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Sunday, August 29, 1999 Published at 17:40 GMT 18:40 UK


Education

Primary school bullying 'on increase'

The charity can only answer 3,500 out of 15,000 calls a day

Bullying at primary school is forcing up the number of children calling a national helpline, figures released by a charity suggest.

Counsellors at ChildLine's 24-hour phoneline reported a 12.5% increase in calls from schoolchildren aged 11 and under, during the period from April 1997 to March 1998.

Just under one third of the calls were from children complaining about bullying, leading experts to fear that more young children are suffering without feeling able to tell parents or teachers.

A spokeswoman for the charity said: "We are particularly concerned at the high number of calls from young children complaining about bullying - too many are carrying the double burden of being bullied and keeping silent."

'They punch me'

One nine-year-old boy called to tell counsellors he had tried to commit suicide by jumping from a tree as a result of bullying.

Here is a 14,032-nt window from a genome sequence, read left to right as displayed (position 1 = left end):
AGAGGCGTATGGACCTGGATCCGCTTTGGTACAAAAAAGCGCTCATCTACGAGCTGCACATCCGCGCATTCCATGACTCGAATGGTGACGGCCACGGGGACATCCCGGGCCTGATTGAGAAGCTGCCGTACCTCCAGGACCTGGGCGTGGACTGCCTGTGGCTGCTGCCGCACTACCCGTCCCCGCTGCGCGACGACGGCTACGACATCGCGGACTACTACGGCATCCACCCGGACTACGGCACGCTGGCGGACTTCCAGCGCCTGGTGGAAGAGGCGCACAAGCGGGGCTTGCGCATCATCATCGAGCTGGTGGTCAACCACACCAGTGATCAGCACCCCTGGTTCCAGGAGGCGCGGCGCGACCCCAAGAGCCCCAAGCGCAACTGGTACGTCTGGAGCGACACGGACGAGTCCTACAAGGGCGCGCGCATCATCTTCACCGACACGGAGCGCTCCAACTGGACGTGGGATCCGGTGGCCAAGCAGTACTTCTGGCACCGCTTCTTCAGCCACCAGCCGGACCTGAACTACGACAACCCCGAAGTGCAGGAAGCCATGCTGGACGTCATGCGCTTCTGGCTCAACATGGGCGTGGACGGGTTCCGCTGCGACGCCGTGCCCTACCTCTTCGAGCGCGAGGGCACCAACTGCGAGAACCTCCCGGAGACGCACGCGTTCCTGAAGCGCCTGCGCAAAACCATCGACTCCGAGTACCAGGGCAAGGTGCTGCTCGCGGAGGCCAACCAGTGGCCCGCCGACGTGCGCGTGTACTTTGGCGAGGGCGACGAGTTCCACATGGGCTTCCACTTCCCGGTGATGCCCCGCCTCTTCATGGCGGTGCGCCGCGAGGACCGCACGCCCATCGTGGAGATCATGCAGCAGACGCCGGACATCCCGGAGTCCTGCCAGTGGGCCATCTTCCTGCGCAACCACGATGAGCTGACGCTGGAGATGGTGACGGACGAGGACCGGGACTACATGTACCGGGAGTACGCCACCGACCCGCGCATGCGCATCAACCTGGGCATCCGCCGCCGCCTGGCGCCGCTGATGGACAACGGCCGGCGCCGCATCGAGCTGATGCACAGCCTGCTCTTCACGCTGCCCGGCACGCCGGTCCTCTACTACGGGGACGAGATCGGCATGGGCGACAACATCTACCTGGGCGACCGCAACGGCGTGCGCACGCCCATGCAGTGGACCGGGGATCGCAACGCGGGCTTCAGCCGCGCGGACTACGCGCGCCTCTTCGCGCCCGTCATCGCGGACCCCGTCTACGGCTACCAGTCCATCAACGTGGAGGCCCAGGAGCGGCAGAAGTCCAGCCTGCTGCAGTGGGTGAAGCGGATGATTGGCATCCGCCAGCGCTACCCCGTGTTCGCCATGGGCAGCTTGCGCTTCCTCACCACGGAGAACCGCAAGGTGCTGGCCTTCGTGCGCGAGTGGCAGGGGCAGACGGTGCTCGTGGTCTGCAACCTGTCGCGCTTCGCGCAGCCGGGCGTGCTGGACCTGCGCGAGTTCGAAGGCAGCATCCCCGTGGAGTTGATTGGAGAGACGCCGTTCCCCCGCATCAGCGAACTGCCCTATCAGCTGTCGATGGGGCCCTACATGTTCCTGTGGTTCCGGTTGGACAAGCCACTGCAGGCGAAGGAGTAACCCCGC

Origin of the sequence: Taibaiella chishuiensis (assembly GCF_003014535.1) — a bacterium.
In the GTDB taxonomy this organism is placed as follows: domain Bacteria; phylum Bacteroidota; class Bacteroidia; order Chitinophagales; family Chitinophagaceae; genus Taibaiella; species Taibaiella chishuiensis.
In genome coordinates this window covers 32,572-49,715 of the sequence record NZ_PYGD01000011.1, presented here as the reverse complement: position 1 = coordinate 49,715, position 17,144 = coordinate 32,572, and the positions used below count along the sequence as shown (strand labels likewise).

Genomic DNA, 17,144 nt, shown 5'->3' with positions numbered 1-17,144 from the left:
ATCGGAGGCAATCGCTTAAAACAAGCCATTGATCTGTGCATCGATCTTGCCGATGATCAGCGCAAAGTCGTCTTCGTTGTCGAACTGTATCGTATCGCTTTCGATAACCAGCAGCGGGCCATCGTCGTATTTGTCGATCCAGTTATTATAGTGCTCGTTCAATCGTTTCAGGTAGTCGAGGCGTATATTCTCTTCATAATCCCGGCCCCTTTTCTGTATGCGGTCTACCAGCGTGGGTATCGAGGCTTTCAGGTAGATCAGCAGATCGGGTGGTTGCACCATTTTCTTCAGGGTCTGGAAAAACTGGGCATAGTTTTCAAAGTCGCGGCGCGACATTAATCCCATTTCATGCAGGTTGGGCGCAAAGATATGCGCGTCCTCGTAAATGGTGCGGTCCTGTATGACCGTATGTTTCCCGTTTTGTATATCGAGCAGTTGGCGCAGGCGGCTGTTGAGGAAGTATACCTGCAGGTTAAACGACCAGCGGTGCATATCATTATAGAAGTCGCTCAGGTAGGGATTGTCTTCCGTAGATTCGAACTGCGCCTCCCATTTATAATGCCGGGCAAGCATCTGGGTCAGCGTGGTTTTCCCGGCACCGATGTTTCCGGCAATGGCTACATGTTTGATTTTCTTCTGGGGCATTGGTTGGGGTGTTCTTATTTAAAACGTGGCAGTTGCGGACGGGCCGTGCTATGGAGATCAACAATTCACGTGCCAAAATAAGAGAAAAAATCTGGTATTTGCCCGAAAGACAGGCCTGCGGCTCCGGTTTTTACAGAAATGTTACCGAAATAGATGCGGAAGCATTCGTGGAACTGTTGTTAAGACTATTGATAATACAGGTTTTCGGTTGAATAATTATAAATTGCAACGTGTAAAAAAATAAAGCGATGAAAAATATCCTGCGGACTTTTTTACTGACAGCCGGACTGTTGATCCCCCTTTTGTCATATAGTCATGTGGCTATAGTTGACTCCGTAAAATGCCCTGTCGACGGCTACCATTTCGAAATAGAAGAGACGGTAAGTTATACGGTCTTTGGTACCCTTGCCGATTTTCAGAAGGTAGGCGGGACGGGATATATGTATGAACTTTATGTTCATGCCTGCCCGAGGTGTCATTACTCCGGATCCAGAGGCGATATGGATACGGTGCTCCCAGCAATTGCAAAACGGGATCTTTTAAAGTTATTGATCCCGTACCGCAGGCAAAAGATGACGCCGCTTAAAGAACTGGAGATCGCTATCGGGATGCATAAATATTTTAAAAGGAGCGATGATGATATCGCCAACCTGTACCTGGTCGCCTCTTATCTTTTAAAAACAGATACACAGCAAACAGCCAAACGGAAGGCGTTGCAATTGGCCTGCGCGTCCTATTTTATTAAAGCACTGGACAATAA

"They punch me, slap me about and pull my hair. I tried to hide my dinner money from them but it has made it worse - I can't take it much longer," he said.

ChildLine, launched by TV presenter Esther Rantzen, is launching a fundraising campaign to help counsellors answer more of the calls they receive.

Only 3,500 of the 15,000 calls a day to ChildLine can be answered due to lack of funds.

During the 1997-8 period 18,000 children of primary school age called the charity, 2,000 more than the previous year.

The charity said the figure fitted into the general trend, with all calls increasing by more than 10% each year.

Some 30% of younger children complained about bullying, compared to 17% of children of all ages.

Tip of the iceberg

Other issues raised were sex abuse, divorce and physical abuse in the home with twice as many boys (23%) as young girls (11%) complaining of being beaten at home.

Valerie Howard, ChildLine chief executive, said: "Every year the number of young children calling us increases, but we realise these calls are just the tip of the iceberg.

"Many children tell us that the ChildLine counsellor is the first person they have spoken to about what is happening to them - some may have remained silent for months, even years, before finally plucking up the courage to call."

The charity is launching a range of fundraising badges featuring characters created by children's books illustrator Raymond Briggs.



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